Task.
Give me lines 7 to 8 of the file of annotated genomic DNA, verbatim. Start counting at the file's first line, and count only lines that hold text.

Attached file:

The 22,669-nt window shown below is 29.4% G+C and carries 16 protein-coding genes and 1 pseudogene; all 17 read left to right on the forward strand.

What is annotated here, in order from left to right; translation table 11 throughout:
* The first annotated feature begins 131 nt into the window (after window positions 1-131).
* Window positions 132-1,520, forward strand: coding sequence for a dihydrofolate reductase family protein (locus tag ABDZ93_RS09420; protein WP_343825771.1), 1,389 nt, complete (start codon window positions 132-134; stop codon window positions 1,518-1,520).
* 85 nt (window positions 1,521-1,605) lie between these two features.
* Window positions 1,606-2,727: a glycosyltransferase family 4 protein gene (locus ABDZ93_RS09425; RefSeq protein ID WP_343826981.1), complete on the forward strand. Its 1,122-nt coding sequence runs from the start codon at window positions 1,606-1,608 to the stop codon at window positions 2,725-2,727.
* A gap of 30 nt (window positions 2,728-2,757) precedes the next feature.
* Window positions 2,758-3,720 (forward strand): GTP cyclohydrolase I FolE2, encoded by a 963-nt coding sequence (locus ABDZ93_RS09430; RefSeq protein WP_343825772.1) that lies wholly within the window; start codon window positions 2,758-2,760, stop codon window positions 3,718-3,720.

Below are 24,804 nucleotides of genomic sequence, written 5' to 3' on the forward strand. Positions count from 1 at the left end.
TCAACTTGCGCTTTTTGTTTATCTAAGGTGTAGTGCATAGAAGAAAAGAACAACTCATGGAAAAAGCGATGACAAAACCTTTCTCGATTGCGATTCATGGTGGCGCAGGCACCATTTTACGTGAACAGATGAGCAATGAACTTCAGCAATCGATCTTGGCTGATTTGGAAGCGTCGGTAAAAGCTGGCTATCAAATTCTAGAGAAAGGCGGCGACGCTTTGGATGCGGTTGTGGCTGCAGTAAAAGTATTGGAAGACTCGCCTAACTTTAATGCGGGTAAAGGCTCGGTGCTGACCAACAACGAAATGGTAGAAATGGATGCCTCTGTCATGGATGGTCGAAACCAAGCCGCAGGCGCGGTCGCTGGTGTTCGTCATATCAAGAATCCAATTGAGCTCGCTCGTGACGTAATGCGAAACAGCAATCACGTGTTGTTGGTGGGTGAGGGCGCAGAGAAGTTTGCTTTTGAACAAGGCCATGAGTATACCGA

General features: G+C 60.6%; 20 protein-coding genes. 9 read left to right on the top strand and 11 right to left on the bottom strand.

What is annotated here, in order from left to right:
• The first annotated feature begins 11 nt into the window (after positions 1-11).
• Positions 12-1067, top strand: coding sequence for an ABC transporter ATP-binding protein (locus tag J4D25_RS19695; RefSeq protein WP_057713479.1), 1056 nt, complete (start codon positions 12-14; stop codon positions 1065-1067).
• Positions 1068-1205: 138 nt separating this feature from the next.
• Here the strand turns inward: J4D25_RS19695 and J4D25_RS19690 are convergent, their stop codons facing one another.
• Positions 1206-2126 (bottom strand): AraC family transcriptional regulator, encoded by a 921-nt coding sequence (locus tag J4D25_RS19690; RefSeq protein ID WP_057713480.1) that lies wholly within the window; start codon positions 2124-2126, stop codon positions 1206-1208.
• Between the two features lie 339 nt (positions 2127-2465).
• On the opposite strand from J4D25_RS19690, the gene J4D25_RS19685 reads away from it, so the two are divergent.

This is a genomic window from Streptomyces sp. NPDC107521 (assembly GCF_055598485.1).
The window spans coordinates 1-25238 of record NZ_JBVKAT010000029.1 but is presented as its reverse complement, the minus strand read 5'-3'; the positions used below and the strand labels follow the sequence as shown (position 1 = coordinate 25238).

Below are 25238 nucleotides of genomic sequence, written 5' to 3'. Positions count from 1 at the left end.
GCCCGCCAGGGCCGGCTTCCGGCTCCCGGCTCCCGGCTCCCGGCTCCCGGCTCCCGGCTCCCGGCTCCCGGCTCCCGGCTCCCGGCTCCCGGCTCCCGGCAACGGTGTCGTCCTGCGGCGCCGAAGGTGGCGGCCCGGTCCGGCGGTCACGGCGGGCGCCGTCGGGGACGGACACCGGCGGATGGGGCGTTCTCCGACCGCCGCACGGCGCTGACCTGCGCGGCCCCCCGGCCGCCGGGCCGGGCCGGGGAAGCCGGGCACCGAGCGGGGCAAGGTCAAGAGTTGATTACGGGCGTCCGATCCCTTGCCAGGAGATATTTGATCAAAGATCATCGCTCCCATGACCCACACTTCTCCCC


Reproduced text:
* A gap of 30 nt (window positions 2,728-2,757) precedes the next feature.
* Window positions 2,758-3,720 (forward strand): GTP cyclohydrolase I FolE2, encoded by a 963-nt coding sequence (locus ABDZ93_RS09430; RefSeq protein WP_343825772.1) that lies wholly within the window; start codon window positions 2,758-2,760, stop codon window positions 3,718-3,720.